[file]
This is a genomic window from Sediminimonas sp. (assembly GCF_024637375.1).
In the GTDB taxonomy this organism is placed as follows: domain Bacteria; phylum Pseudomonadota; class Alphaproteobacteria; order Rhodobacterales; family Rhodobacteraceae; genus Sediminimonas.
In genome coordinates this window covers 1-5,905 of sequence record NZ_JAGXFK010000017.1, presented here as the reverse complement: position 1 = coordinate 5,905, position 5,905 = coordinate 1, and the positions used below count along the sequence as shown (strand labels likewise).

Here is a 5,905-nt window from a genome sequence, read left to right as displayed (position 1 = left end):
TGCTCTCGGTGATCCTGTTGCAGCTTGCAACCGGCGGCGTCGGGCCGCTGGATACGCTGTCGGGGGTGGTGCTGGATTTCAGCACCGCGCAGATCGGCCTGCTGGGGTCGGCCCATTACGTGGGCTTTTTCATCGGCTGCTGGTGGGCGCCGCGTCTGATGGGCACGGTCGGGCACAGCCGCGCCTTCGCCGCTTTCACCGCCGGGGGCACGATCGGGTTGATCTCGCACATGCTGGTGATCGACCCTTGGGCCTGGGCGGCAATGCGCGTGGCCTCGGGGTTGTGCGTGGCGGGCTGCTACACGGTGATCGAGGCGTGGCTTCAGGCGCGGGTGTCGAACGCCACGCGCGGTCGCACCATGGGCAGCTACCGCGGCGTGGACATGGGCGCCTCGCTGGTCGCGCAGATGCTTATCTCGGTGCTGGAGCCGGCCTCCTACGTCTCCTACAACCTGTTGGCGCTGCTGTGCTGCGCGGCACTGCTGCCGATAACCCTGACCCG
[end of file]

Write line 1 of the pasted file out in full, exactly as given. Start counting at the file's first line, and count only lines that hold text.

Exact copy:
This is a genomic window from Sediminimonas sp. (assembly GCF_024637375.1).